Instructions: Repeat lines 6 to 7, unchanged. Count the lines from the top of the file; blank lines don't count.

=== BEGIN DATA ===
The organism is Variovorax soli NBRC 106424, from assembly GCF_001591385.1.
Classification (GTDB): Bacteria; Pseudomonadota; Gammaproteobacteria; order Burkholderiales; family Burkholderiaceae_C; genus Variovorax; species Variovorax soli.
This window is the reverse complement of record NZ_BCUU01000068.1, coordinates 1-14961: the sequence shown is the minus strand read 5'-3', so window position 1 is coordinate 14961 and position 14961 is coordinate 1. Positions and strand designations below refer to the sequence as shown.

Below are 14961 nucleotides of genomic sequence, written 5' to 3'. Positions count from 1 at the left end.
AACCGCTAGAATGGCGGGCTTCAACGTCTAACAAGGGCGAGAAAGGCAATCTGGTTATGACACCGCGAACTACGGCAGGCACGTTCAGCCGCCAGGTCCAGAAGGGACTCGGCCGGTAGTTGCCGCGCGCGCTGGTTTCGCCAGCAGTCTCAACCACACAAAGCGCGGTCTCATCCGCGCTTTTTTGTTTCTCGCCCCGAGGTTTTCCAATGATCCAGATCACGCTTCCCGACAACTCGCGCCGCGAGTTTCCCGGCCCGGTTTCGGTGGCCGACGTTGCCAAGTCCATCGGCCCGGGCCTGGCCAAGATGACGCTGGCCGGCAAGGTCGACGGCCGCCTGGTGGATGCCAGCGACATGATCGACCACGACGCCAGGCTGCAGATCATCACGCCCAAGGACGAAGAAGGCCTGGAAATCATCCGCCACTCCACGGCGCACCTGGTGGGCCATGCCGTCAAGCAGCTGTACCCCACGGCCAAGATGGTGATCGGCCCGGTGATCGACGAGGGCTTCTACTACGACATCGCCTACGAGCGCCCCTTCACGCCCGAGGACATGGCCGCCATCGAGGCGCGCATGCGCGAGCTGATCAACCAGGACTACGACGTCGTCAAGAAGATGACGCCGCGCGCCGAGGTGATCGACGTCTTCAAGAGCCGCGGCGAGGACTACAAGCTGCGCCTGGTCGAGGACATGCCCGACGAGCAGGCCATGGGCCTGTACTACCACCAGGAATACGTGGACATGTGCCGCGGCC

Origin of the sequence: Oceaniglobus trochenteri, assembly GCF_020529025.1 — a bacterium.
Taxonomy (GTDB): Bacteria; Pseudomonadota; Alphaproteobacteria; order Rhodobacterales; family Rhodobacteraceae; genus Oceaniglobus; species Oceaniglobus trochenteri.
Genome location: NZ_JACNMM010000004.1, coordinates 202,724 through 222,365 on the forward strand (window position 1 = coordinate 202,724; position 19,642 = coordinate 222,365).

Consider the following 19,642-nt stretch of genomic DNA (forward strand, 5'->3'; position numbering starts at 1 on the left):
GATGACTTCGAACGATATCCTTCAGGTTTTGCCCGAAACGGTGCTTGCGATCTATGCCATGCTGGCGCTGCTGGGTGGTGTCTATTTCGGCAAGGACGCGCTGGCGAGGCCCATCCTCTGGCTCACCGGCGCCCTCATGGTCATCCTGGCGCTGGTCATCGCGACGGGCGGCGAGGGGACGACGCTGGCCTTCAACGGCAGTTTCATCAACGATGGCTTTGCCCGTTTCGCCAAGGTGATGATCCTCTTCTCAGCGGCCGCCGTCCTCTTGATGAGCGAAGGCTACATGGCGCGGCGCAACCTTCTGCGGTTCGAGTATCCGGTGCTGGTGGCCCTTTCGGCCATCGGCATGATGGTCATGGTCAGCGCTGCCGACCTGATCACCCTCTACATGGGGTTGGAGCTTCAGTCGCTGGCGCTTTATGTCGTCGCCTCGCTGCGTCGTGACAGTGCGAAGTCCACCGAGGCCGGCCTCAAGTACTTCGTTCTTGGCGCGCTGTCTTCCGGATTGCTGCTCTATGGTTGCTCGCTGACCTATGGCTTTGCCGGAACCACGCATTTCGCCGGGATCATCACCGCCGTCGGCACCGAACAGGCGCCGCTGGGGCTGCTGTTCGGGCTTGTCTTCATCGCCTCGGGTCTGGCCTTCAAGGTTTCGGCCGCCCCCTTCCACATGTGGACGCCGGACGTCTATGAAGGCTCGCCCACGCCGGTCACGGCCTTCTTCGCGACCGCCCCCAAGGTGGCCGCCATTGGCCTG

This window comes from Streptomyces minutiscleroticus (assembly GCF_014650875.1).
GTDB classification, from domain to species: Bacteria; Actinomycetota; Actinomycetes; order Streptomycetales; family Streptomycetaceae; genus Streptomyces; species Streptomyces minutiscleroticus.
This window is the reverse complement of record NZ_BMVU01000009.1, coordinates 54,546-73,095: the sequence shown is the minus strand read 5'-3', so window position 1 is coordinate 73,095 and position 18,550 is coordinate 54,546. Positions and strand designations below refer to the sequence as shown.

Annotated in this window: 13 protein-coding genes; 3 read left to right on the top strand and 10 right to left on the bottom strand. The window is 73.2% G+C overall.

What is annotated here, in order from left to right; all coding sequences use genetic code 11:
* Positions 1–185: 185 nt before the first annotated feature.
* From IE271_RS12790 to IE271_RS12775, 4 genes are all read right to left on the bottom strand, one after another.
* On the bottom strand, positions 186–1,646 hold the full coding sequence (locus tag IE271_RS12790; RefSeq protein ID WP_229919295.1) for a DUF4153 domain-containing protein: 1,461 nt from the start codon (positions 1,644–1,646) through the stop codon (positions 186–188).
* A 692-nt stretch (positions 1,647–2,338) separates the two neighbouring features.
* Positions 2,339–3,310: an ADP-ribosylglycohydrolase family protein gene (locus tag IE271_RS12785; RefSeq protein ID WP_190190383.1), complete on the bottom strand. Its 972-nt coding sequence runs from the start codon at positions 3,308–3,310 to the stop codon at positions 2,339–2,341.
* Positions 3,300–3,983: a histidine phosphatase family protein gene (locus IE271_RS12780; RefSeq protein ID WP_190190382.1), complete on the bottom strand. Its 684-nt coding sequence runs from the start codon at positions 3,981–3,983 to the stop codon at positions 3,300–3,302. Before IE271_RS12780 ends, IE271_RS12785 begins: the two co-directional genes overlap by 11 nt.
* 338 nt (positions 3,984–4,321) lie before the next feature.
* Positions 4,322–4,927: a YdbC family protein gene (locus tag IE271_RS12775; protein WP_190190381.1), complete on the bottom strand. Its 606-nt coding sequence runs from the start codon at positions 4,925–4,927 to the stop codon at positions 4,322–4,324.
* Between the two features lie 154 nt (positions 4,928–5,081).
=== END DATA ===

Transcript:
Origin of the sequence: Oceaniglobus trochenteri, assembly GCF_020529025.1 — a bacterium.
Taxonomy (GTDB): Bacteria; Pseudomonadota; Alphaproteobacteria; order Rhodobacterales; family Rhodobacteraceae; genus Oceaniglobus; species Oceaniglobus trochenteri.